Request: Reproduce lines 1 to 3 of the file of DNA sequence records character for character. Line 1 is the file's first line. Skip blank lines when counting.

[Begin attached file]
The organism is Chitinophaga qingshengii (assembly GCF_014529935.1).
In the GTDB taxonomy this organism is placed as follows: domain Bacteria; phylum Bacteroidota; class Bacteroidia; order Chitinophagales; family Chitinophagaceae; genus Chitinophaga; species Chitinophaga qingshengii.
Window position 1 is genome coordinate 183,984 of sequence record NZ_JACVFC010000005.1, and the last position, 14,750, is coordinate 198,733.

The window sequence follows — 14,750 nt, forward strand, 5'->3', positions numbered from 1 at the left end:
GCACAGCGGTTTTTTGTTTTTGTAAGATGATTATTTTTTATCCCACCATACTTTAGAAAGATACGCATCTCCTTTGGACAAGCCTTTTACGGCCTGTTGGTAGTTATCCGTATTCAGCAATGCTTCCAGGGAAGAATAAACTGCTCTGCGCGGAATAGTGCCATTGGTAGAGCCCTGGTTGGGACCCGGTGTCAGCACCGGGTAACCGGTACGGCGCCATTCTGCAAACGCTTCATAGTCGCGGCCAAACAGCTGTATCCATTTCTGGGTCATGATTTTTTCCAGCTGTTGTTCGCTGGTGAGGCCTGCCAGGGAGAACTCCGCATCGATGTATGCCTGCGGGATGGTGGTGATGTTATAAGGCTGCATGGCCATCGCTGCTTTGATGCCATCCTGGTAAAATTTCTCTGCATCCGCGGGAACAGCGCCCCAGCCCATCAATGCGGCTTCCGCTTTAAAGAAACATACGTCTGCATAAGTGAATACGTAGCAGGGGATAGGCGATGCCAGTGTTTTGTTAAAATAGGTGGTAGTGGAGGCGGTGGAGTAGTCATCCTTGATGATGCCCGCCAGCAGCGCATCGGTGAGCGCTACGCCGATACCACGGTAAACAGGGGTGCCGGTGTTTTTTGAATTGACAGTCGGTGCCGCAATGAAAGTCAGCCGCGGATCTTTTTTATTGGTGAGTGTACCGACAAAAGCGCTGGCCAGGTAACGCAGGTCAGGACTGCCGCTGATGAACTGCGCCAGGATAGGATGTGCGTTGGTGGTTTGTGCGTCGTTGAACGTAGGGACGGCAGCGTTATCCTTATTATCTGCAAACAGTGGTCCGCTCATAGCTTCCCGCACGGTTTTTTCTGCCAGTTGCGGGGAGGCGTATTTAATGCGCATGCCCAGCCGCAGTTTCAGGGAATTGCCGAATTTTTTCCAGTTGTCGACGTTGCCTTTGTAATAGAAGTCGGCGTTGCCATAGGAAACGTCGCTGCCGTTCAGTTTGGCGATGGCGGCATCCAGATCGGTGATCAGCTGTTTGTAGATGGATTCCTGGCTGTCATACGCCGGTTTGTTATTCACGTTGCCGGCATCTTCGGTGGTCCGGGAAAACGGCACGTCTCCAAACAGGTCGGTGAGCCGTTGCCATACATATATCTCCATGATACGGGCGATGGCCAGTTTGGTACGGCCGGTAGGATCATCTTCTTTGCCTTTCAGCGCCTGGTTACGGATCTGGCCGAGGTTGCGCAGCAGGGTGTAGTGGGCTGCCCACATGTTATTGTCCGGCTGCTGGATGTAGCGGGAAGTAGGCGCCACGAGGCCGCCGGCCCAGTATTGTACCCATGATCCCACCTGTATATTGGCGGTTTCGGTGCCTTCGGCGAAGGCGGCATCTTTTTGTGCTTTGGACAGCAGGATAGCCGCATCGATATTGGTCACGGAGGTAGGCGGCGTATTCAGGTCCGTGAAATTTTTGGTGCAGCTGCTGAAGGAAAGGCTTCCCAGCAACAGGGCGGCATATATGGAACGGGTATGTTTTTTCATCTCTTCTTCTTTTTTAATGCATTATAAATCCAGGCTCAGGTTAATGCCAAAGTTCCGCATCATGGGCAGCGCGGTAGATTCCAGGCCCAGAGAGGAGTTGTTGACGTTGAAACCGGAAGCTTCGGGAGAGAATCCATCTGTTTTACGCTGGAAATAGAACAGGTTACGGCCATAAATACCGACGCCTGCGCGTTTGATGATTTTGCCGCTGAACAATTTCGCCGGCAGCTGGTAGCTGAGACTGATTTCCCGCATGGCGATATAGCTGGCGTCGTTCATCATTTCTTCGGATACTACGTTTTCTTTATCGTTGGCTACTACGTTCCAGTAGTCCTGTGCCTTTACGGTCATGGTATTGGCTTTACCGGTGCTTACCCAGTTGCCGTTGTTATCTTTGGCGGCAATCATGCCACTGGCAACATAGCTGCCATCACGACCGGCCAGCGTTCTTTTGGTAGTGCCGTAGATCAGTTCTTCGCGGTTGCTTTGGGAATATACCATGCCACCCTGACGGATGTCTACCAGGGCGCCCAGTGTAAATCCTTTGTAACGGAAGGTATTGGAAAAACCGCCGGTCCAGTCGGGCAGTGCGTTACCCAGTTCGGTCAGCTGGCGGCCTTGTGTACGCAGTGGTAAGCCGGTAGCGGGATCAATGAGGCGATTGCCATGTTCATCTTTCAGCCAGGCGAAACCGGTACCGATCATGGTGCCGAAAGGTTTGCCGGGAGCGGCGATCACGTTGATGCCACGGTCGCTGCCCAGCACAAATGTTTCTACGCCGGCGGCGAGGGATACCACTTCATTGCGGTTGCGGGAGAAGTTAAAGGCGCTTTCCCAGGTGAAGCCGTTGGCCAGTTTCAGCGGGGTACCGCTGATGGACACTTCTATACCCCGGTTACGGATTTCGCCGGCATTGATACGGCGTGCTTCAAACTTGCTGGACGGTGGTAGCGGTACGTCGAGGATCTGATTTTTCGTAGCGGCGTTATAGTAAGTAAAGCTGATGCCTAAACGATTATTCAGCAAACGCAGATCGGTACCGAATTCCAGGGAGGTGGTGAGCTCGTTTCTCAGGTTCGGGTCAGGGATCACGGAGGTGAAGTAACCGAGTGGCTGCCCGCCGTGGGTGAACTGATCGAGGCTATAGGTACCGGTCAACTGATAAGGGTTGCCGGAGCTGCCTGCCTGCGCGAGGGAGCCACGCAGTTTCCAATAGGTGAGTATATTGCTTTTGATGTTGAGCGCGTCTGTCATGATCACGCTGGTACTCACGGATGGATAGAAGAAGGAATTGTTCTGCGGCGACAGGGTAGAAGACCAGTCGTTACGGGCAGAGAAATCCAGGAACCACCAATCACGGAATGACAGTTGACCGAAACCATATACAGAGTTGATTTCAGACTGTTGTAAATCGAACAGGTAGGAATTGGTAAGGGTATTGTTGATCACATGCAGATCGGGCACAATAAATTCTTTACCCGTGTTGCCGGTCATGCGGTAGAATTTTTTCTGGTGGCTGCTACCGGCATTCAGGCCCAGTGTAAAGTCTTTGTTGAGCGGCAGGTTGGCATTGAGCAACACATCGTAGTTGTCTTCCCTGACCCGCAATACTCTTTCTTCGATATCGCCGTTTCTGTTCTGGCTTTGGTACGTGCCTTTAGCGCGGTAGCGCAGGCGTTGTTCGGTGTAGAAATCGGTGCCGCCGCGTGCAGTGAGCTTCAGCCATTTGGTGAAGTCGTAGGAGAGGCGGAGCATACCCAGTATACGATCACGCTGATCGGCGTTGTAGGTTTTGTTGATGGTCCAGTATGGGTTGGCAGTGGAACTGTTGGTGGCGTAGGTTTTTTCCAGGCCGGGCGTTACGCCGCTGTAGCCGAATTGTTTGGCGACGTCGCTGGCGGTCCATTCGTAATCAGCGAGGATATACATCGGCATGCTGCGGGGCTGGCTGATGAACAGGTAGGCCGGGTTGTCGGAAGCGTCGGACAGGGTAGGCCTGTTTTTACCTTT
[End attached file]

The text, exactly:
The organism is Chitinophaga qingshengii (assembly GCF_014529935.1).
In the GTDB taxonomy this organism is placed as follows: domain Bacteria; phylum Bacteroidota; class Bacteroidia; order Chitinophagales; family Chitinophagaceae; genus Chitinophaga; species Chitinophaga qingshengii.
Window position 1 is genome coordinate 183,984 of sequence record NZ_JACVFC010000005.1, and the last position, 14,750, is coordinate 198,733.